The DIGIT Act has been reintroduced in the Senate and is legislation that would promote the internet of things (IoT) industry in the US, help define global interoperability standards and technology innovation, while encouraging a secure and interoperable Internet of Things (IoT).A group comprised of federal and private-sector representatives would be created to work to identify the regulations or practices “inhibiting or that could inhibit the development of the Internet-of-Things.” That working group would also identify the policies that would “improve coordination among federal agencies with jurisdiction over the Internet-of-Things.” One of the first initiatives would be to define the Internet of Things. Mike Patterson, CEO at Plixer commented below.
Mike Patterson, CEO at Plixer:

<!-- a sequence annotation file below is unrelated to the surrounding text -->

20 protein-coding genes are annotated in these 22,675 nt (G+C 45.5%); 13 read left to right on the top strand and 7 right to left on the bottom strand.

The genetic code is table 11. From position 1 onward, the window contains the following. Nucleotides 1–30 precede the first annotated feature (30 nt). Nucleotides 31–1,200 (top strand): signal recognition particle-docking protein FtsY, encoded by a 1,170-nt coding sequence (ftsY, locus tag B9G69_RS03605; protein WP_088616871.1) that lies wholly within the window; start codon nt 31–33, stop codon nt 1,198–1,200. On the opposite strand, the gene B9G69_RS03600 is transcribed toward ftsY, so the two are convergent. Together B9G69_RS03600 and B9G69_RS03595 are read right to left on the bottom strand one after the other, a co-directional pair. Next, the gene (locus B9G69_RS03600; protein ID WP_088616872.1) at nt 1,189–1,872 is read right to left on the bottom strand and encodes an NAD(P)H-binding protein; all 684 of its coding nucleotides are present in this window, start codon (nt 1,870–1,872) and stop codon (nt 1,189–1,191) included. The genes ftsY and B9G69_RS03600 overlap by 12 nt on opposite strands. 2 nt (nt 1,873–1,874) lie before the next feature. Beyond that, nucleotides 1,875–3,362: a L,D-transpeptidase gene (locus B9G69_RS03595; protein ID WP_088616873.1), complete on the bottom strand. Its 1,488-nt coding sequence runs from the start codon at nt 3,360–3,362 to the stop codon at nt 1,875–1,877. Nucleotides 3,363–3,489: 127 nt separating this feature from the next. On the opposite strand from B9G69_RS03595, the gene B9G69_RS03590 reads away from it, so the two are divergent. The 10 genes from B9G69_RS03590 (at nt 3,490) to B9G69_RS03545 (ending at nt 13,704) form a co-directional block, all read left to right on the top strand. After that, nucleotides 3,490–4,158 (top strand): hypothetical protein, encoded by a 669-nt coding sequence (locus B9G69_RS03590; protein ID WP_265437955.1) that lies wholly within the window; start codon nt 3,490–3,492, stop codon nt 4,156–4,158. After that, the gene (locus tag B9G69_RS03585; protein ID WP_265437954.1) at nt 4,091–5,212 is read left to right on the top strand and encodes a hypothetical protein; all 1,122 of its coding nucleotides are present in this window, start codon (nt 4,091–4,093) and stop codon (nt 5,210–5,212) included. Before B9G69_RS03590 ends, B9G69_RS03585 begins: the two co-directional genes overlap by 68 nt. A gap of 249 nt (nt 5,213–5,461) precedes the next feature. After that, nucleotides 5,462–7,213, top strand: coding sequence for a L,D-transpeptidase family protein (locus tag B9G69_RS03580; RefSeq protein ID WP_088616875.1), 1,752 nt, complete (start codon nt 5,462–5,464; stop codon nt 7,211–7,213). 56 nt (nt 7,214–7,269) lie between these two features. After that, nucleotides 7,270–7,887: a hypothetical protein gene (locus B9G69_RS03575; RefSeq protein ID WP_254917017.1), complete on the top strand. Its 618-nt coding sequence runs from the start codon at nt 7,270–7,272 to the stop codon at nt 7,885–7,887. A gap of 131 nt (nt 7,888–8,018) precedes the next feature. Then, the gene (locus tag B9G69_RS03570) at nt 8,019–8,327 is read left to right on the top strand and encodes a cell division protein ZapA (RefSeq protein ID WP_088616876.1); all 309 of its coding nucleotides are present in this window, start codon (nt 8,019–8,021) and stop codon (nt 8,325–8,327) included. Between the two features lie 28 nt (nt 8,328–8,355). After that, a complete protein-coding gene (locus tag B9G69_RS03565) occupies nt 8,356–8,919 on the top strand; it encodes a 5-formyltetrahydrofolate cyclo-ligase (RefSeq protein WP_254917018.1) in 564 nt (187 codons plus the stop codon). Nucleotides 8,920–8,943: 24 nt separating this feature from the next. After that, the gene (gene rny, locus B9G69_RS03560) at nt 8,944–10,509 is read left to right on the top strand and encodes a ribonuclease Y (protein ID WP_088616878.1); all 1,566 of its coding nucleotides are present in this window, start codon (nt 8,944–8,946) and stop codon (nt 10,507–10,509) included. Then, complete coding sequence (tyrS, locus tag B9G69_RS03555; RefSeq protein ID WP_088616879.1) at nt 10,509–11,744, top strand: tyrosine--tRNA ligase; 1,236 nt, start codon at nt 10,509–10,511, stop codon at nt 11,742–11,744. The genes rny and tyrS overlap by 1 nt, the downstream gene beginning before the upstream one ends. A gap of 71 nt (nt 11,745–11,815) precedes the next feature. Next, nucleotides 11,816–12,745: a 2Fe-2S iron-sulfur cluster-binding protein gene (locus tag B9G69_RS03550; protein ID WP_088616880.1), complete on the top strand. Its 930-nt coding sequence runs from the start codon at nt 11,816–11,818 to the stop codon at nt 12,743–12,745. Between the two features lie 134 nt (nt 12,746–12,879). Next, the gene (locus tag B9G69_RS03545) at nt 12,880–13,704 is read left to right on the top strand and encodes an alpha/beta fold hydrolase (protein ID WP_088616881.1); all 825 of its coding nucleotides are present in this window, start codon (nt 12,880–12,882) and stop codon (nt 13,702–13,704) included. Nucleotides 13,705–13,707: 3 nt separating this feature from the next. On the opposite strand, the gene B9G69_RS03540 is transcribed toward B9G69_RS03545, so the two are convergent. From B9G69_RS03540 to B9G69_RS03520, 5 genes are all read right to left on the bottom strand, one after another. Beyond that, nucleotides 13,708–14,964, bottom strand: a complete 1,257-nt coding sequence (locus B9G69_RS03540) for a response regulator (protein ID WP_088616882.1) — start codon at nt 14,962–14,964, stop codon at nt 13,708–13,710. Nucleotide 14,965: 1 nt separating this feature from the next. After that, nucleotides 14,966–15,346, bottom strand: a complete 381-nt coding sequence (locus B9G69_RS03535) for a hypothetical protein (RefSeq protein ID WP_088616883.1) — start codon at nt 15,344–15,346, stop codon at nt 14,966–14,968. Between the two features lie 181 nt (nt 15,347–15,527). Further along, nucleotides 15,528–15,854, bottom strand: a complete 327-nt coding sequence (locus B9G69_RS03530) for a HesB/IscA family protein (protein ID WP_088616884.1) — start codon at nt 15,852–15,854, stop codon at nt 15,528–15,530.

“The very nature of the name “Internet of Things”, demonstrates why the creation of a crisp definition will be difficult. The term IoT represents new “things” that have IP addresses and are connected to the Internet. Distinguishing the devices that fall under new IoT regulations from the devices that have traditionally connected to the Internet, could prove challenging. However, supporting regulation that standardizes security and communication protocols for these new devices is the optimum solution. A collaborative approach including IoT manufacturers as well as the customers who use them, are needed to help mitigate security risks, including DDoS attacks. Beyond this, service providers should be stepping up to take part in solving this problem as well. Service providers can do this by implementing Best Current Practice 38 (BCP38 put forth by the Internet Engineering Taskforce (IETF). BCP38 basically mandates packets should not be allowed to come from a network that doesn’t originate from the assigned address space. This would have an immediate impact on DDoS attacks. In addition, standardization for communication and security protocols will allow the security communication to look for, and identify anomalous IoT device behavior.”